*Thanks Netgalley and Macmillan Children's Publishing Group | Feiwel & Friends for sending me an arc in exchange for an honest review*

Was this review helpful?

This is such a special book, and I hope it does extremely well and there will be many more aroace books to follow.

Essentially, this is a platonic romcom. It follows two aroace main characters, and it uses so many romcom tropes for their budding friendship. This truly felt like a love letter to aroace people, and it was amazing seeing a beautiful friendship like this centered in the story. We need more friendship books!

I loved how funny this was, how lowstakes but very introspective, how many wonderful characters there were, and especially seeing these two aroace people find community, and all the wonderful conversations about their experiences.

Was this review helpful?

YA contemporary college platonic love story featuring two aroace MCs who become friends while unknowingly running rival advice instagram accounts at Wellesley. This novel is an absolute delight. It is a story of love and joy as well as coming of age. The characters are well defined and knowable, and we get a good look into some of the difficulties a-spec folks are faced with in a society obsessed with romantic love. Our MCs deal with erasure and dismissal from people both in and out of the LGBTQ community, and even some internalized aphobia. But we also see their individual support systems and witness their connection to and comfort in one another as friends whose understanding comes from experience. This novel is an interesting snapshot of our time, when awareness and understanding of a-spec sexualities is patchy at best. Happily though, the novel strikes a decidedly hopeful tone.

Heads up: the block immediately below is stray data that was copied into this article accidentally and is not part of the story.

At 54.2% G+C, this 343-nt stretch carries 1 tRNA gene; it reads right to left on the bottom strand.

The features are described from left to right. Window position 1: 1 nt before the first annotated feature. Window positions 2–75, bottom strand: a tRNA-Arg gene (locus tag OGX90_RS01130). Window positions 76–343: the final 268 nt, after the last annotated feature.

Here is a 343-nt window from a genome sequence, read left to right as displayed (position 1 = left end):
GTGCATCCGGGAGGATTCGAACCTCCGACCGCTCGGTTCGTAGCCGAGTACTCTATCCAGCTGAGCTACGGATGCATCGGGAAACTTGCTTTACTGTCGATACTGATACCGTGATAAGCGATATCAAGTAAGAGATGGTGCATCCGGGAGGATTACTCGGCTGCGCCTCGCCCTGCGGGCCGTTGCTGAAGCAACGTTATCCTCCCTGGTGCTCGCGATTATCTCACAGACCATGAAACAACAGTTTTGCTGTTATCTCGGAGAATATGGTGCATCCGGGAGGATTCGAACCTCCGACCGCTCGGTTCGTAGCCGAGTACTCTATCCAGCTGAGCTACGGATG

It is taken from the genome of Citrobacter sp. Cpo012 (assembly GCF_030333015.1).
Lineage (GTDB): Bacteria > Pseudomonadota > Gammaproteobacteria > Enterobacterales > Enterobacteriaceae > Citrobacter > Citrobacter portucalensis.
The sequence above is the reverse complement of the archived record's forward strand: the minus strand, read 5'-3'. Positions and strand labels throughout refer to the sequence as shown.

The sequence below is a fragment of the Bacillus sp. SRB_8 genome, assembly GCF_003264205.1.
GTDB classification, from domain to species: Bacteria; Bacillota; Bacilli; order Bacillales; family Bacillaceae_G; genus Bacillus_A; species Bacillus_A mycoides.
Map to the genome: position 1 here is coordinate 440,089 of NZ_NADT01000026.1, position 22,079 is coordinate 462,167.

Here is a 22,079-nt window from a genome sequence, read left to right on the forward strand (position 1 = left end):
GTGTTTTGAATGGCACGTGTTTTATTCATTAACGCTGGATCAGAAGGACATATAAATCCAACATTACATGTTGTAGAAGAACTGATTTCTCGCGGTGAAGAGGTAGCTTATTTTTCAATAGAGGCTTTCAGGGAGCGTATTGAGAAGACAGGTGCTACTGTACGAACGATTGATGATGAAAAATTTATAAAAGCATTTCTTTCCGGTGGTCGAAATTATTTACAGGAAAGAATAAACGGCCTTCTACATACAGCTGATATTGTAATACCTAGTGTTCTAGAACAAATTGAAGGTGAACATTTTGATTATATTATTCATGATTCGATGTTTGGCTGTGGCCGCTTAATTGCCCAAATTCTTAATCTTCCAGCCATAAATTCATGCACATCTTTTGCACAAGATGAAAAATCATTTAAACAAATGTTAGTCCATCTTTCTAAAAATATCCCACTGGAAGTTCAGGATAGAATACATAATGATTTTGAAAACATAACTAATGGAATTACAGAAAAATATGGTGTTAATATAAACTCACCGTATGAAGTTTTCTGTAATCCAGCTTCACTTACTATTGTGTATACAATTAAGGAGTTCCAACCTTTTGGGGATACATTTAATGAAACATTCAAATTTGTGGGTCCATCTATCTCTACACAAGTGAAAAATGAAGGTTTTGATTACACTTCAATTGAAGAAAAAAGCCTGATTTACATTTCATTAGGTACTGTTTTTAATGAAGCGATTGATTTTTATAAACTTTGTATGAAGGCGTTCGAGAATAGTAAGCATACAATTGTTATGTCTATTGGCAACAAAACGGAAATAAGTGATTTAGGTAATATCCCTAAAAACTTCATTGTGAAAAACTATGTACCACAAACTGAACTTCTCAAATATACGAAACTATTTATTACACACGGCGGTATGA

Zhao's writing is clear and lively and a dream to read. Cuts like butter. Required reading.

Was this review helpful?

This was the aroace platonic love story I didn’t know I needed until now.

Dear Wendy is a heartfelt and funny contemporary YA story about two aromantic and asexual first-year Wellesley students who get into an online rivalry with each other’s anonymous advice Instagram accounts while slowly, and unknowingly, become close friends in real life.

I loved Sophie and Jo’s relationship as well as the explorations of their aroace and gender identities in a society so dominated by notions of physical attraction and romantic love. I feel that Ann Zhao beautifully captures the messiness and confusion of being a nineteen year old trying to figure out who they are in the world. There were so many passages in the book that I highlighted mainly because it was putting into writing so many of my own thoughts that I had while trying to understand my own a-spec identity back in school. In particular, I related very much to Sophie’s own struggles with coming out to immigrant parents, and the oftentimes nuanced complications of understanding queerness within immigrant families who come from a very different cultural background. Zhao does a brilliant job at crafting distinct voices and personalities for Sophie and Jo, and showcases a compelling story arc for both.

Full of gen-z internet humour and the observations of love in its various forms, Dear Wendy is a wonderfully queer love story about self-acceptance and the power of platonic relationships.